Miniature maps

When we recently talked about our oldest map of Essex (from 1576) we mentioned how used to we are today to having maps on our phones in our pockets.

Today we are continuing the pocket-sized theme, nineteenth-century style. These miniature maps are amongst those included in a new book, Printed Maps of Essex from 1576, which we are launching on 21 May 2016.

These very small maps were not intended to help people find their way, but rather as illustrations. They are an example of the engraver’s art in making detailed engravings at such a small scale.

These maps are currently part of a small display in the ERO Searchroom, so do have a look next time you visit.

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Printed map of Essex by William Green, 1804 (MAP/CM/55/1)

This map is drawn with West to the top of the page, so that it fits well onto the paper. Only after the publication of Ordnance Survey maps from 1805 did it become the convention to put North at the top of the page. It shows only main roads, four parks, towns and a few villages. The map was published in Green’s book The Picture of England Illustrated with correct colour’d Maps of the several Counties, 1804.

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A Map of the County of Essex by George Wise, 1807 (MAP/CM/59/1)

This tiny circular map shows towns and connecting roads, with distances. The Wise family were potters in Kent, and this map was possibly made as an amusement for their clients.

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Printed map of Essex by Robert Miller, 1810 (MAP/CM/60/1)

This map of Essex is Plate 7 from Miller’s New Miniature Atlas of 1810, a small-scale atlas at a low price. It was also used in a children’s atlas, Reuben Ramble’s Travels through the Counties of England.

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Printed map of Essex and Kent by A M Perrot, 1823 (MAP/CM/69/1)

This miniature map includes 10 Essex towns, plus major rivers but no roads. The map itself is almost swamped by the decorative border featuring wheat, foliage, fish, waterfall, cannon, a telescope, and other objects. It is from a French guide to England of 1823.

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If you’re a map fan, do join us for the launch of Printed Maps of Essex from 1576 in Saffron Walden on Saturday 21 May 2016 – you can find all the details of the event here.

Tiny books

Hannah Salisbury, Access and Participation Officer

Recently I was looking for examples of early printed works in our collections, and came across D/DDc F10 – two boxes full of bibles and prayer books that belonged to the Du Cane family of Braxted Park. Most date from the eighteenth century, but some are earlier and many contain written inscriptions telling us who they were owned by.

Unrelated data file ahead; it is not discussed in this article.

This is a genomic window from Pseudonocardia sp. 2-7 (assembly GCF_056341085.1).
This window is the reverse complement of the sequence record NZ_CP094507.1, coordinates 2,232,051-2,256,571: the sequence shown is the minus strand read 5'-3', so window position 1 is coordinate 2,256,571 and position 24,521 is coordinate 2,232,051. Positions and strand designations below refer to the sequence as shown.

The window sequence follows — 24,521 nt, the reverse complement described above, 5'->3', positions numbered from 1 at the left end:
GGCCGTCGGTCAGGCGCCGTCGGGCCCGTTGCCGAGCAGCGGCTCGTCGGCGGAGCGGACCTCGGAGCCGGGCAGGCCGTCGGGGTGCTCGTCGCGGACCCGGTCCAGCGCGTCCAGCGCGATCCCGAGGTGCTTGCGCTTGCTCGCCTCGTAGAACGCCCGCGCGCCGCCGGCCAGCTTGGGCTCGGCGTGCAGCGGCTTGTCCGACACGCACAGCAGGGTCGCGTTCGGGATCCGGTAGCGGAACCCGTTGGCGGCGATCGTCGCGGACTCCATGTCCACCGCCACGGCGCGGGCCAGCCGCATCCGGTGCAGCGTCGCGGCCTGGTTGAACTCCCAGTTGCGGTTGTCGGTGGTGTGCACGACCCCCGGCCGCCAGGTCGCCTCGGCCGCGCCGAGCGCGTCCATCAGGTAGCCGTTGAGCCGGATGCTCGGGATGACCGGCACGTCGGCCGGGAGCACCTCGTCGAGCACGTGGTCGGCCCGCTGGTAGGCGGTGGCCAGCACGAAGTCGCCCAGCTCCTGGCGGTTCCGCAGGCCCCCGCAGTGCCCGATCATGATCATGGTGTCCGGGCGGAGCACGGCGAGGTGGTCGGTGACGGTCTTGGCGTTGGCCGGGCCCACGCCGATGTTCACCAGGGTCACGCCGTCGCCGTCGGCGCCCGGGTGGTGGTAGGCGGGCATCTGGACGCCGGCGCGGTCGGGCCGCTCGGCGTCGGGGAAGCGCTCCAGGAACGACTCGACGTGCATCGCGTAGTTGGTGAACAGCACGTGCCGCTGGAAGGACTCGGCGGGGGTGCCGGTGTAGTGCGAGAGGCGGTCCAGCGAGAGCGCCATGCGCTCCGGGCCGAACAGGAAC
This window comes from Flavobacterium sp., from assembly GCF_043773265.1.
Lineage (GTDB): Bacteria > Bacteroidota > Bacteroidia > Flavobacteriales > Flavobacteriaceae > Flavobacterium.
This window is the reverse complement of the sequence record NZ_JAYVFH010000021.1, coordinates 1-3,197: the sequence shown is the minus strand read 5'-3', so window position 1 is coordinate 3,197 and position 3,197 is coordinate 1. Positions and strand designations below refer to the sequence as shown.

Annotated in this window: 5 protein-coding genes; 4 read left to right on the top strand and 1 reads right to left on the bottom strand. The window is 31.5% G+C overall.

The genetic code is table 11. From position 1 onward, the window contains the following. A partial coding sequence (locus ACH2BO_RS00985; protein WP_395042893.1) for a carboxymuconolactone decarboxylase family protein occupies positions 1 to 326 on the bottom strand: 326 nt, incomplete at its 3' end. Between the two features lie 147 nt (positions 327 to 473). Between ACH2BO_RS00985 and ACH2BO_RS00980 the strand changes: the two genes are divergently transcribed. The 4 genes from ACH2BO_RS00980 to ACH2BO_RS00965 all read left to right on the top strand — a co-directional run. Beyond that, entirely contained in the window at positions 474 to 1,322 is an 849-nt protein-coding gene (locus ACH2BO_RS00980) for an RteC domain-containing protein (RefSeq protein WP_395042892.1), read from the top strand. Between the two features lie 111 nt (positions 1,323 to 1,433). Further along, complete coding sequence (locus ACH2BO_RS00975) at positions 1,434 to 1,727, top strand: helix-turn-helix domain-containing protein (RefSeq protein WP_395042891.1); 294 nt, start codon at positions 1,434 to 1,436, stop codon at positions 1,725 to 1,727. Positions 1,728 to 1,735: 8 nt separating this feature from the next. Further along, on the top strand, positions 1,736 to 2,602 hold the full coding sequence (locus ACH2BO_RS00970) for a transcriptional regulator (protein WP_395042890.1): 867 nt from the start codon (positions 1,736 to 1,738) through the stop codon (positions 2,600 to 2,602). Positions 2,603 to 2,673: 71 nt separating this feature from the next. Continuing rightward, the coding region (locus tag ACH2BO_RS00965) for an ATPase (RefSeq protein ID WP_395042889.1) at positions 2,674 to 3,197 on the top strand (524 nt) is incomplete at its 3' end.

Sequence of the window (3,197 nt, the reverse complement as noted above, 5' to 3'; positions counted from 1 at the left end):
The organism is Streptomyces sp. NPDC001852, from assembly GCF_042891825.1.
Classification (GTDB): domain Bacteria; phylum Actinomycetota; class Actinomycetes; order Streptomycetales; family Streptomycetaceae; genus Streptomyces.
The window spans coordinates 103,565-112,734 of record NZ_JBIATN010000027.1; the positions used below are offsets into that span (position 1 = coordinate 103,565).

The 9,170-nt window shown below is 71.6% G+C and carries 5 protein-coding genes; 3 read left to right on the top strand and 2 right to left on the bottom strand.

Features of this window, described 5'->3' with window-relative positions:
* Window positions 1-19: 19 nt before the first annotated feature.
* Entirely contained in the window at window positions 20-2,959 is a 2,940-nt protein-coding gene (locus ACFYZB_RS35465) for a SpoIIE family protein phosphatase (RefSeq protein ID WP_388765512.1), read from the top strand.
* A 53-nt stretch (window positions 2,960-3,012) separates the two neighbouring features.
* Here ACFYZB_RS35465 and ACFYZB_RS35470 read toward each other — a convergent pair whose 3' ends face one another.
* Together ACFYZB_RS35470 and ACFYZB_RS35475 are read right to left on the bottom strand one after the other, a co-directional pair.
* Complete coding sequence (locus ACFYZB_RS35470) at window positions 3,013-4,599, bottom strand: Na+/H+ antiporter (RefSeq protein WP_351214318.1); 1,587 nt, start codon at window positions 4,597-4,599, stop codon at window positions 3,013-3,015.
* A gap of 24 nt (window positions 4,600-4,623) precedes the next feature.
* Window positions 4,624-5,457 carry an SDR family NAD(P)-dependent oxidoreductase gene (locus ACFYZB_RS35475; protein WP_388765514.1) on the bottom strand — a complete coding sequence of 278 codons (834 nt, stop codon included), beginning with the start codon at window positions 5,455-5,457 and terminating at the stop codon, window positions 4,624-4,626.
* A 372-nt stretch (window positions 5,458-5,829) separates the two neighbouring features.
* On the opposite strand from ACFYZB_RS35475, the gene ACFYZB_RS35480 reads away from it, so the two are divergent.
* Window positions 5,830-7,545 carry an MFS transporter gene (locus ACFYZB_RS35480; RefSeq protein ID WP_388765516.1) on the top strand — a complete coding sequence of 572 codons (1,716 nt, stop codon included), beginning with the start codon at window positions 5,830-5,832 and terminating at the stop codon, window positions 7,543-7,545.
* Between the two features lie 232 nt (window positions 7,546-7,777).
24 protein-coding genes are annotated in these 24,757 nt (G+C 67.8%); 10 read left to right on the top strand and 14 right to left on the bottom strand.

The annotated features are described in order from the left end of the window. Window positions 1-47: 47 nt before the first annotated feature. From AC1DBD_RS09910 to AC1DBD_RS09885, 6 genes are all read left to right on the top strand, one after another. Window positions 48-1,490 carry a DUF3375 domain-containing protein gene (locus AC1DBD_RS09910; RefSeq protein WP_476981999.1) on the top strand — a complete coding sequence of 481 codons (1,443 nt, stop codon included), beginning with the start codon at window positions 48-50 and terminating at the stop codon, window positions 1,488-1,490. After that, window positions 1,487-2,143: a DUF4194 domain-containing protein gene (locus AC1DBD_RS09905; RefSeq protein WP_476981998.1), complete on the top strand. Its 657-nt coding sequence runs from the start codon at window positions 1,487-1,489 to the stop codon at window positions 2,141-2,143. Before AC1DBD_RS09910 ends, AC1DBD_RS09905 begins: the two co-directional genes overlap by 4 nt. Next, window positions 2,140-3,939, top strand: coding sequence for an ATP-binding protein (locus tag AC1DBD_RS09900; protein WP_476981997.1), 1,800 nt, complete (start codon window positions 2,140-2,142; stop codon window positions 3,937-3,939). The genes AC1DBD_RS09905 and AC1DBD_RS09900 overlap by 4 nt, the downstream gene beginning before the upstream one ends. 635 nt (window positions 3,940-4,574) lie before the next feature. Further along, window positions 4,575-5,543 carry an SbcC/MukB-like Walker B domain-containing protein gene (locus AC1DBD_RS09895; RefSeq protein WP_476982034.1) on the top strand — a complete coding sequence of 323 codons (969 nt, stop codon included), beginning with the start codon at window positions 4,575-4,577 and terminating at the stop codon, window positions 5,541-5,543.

IMG_5403I happen to like things in miniature, so my eyes were quickly drawn to this prayer book, which is one of the smallest in the collection, and contains correspondingly tiny type. It has now had a special folder made for it to give it some extra protection when stored back in its box.

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I had already enjoyed my first find, so imagine how much more excited I got on discovering this next book – even tinier at just 2.5 inches high.

IMG_5407It is a book of psalms written in a kind of shorthand developed by a man named Jeremiah Rich.

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Our Conservator has also made a special folder for this extra tiny book, again to give it some extra protection when it is stored with its larger neighbours.



The book was originally stored in this scruffy envelope inside the box, so the new folder is a considerable improvement!


Both books are now neatly and safely wrapped up in their new folders ready to go back into their box and back into store.

IMG_5429If you are a fan of books, why not join one of our bookbinding workshops to make your own book using traditional techniques? The next course begins on 2 March 2015 – details can be found on our events page.

Could this be our smallest document?

D/DLu 17/6 is definately very small.

D/DLu 17/6 is definitely very small.

D/DLu 17/6 measures just 36 x 26 mm and is so small that we have had to construct a special folder to keep it safe and to make it harder to lose.

D/DLu 17/6 in its specially made folder.

D/DLu 17/6 in its specially made folder.

All wrapped up and ready to go back into storage. The larger folder certainly makes it easier to keep track of.

All wrapped up and ready to go back into storage. The larger folder certainly makes it easier to keep track of.

 D/DLu 17/6 is a tiny sketchbook created by Clarissa Sandford Bramston [née Trant] who was married to the Reverend John Bramston from 1832 (vicar of Great Baddow, 1830-40; vicar of Witham, 1840-72; Dean of Winchester, 1872-1883). It is impossible for us to know when the document itself was created other than to say it must have been created before 1844 when Clarissa died. Perhaps someone with a strong magnifying glass and an interest in Essex architecture may be able to suggest a date?


Galleywood Chapel which pre-dated the church before it was a parish in its own right.

The sketches show several churches, chapels and houses of Essex and a rather attractive view of Danbury, all in a surprising amount of detail for its diminutive size.

A view of Danbury.

A view of Danbury.

Alongside this miniature sketchbook, Clarissa also left us several other documents of more reasonable size, including her journals and diaries running from 1800 right up until her death in 1844 and numerous other scrapbooks, recipes and items of correspondence, all of which are part of the Luard and Bramston deposit (catalogued as D/DLu).